8. Energy – water and wind power; weight of air; Boyle’s law, Charles’s law;  Newcomen and Watt steam engines; behavior of ideal gases; absolute zero; Joule’s equivalence of electrical and mechanical energy; Helmholtz and the conservation of energy, thermodynamics; blast furnace and Bessemer process; railways and steamships; internal combustion engine; turbojets; present day sources of energy – solar and wind power. pdf
  9. Metabolism – Joseph Wright’s painting of An Experiment on a Bird, Bacon’s Novum Organum, initial studies of blood and respiration, idea of man as machine, Lind and scurvy; beriberi, vitamins; enzymes, cellular respiration; sugar and the triangular trade, Hormones, Banting and Best and the discovery of insulin, thyroid hormones Djerassi’s invention of the contraceptive pill; hemoglobin and the transport of oxygen. pdf
  10. Earth – Age of the world, theories of the Flood; Bishop Ussher, volcanism, Thomas Hutton; Cavendish weighs the Earth; Smith’s geological map, Lyell’s The Principles of Geology, strata, geologic time; radio-isotope dating; age of the Earth; continental drift – Alfred Wegener, plate tectonics: Pangaea; ecology – Rachel Carson and Silent Spring, the Anthropocene, Global Warming. pdf
  11. Evolution – Creation myths, Malthus population growth; Paley’s Natural Theology, Darwin and Wallace and natural selection – The Origin of Species; controversies – Wilberforce vs Huxley; early developments – chromosomes, somatic and germ cells, ontogeny; Mendel’s genetics – dominant/recessive, the new synthesis, population genetics; eugenics; Octopus eye; abiogenesis,evolution vs design; Inherit the Wind. pdf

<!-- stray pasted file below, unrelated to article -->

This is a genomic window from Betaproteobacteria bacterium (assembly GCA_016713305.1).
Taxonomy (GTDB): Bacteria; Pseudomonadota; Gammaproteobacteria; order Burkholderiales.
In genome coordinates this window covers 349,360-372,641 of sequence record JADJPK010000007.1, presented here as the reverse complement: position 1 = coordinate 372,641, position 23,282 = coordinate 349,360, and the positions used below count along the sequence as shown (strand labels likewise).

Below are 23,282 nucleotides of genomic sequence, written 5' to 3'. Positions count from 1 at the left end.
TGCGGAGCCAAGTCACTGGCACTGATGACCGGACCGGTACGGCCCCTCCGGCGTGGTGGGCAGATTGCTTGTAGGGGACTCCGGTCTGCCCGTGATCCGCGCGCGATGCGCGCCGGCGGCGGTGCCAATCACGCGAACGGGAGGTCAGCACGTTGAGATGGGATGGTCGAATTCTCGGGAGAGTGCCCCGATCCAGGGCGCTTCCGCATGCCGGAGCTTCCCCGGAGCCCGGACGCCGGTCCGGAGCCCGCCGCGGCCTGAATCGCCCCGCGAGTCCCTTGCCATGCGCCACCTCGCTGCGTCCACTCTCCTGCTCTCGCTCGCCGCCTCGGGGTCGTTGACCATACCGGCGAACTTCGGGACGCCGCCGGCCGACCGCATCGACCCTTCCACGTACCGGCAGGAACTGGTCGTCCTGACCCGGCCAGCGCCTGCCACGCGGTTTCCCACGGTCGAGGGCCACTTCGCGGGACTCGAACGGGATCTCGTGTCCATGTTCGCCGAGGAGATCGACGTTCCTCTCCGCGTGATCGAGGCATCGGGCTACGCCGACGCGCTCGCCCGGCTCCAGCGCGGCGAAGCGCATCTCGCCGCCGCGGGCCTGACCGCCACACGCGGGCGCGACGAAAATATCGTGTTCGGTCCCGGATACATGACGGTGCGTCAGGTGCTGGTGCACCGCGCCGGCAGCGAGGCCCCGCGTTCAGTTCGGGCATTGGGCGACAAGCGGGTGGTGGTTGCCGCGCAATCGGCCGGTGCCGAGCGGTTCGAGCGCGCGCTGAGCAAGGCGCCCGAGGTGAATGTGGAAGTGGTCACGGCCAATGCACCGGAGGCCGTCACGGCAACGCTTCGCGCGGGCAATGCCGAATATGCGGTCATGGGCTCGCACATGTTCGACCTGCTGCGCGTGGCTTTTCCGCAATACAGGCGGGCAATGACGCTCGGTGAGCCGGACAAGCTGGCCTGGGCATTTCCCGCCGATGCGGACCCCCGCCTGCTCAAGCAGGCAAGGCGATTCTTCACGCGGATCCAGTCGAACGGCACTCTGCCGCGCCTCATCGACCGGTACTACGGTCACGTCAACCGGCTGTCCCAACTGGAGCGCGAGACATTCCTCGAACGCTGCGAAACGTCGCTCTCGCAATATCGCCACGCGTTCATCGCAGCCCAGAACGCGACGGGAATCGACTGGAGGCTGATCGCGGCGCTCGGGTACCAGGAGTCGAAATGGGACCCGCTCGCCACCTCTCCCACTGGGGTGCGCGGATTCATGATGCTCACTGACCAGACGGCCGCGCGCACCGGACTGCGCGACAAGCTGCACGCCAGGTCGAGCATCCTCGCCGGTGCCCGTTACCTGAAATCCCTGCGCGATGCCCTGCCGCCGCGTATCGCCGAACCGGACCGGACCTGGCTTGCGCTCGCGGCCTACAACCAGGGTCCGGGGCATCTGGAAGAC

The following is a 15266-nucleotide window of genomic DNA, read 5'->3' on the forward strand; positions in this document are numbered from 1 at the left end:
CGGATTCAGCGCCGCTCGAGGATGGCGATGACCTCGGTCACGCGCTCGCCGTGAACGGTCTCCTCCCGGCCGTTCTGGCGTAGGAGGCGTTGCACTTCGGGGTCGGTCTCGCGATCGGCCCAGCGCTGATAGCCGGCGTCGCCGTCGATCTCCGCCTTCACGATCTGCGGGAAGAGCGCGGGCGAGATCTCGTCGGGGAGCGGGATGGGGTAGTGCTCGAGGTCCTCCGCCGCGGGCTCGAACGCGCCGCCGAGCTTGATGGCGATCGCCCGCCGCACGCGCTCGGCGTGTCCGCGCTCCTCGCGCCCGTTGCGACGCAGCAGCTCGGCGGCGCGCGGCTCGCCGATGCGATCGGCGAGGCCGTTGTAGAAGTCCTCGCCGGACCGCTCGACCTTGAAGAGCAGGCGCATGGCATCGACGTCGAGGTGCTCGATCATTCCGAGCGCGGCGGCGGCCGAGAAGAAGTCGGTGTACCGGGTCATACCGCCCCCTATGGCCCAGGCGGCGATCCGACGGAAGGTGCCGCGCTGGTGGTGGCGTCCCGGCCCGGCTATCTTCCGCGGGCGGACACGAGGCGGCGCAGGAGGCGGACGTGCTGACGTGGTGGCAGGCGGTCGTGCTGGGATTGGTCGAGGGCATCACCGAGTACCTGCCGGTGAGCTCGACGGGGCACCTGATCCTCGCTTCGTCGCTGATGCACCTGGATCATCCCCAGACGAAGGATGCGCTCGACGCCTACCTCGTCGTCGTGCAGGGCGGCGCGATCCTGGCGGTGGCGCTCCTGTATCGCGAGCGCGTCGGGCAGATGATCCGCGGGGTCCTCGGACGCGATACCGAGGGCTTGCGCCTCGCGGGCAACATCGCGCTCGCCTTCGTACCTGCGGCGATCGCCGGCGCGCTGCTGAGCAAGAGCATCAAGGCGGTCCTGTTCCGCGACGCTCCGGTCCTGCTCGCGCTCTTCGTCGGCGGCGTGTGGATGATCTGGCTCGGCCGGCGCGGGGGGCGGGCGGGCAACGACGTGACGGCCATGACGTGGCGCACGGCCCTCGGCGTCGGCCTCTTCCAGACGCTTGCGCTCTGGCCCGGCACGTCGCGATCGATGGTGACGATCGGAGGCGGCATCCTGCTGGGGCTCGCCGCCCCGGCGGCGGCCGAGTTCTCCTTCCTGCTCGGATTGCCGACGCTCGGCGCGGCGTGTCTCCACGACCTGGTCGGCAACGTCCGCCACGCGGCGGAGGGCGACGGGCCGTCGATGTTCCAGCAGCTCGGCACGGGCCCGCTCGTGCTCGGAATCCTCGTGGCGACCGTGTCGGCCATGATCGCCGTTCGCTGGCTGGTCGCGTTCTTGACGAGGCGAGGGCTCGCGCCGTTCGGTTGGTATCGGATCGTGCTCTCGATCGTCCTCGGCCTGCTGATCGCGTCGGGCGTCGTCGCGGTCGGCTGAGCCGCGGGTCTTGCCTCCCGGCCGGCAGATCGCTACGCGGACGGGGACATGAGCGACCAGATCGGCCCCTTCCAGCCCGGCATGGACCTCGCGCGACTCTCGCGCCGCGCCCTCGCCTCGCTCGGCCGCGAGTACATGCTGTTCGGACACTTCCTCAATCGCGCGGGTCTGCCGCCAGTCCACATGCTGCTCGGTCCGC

12. Communication – Newton’s light and color, waves vs particles, two-slit interference, infrared and ultraviolet, velocity of light, Michelson Morley experiment; James Clerk Maxwell and electromagnetic radiation, Hertz and waves, Einstein’s photons, radio (Marconi), amplitude/frequency modulation; diodes and triodes, electronic circuits; semiconductors; Shockley’s transistors, integrated circuits, television, mobile phones. pdf
  13. Atoms – Greek ideas; Dalton, J.J. Thomson and electrons, oil-drop experiment, Röntgen’s X-rays, Radioactivity: Becquerel, Pierre and Marie Curie, Rutherford; Bohr’s electron orbits; models of the atom from J. J. Thomson to Schrödinger; waves and particles (de Broglie); Quantum mechanics: Bohr-Einstein debates, Lise Meitner and fission, Atomic Bomb; cloud chambers and particles – from positrons to quarks. pdf
  14. Life – chromosomes, mitosis and mitosis, Drosophilia melanogaster, macromolecules instead of colloids, DNA as the genetic material, x-ray crystallography – the Braggs, Lonsdale Hodgkin and Rosalind Franklin; Photograph 51; Watson and Crick and the double helix of DNA, transcription and translation; electron microscopy and ribosomes, coding mechanisms; the human genome; CRISPR techniques for gene editing. pdf
  15. Computers – abacus; John Napier – logarithms and the slide rule: Napier’s bones; Euler and the constant e; Charles Babbage’s Differential Engine and Analytical Engine; Ada Lovelace; mechanical calculators; binary arithmetic and Boolean logic; Alan Turing;  John von Neumann and early electronic computers; personal computer; Bill Gates and Windows; Steve Jobs and Apple Corporation; the internet; artificial intelligence. pdf
  16. Brain – neuroanatomy of Galen; Middle Ages and the ventricles; Thomas Willis; Galvani’s bioelectricity, Du Bois Reymond and Helmholtz, electroencephalography; localization of function – phrenology; localization of speech, electrical stimulation of the brain; neuronal and network theories – Golgi and Cajal; integration and coding – Sherrington and Adrian; action potentials; synapses; brain images (CAT scans and MRI). pdf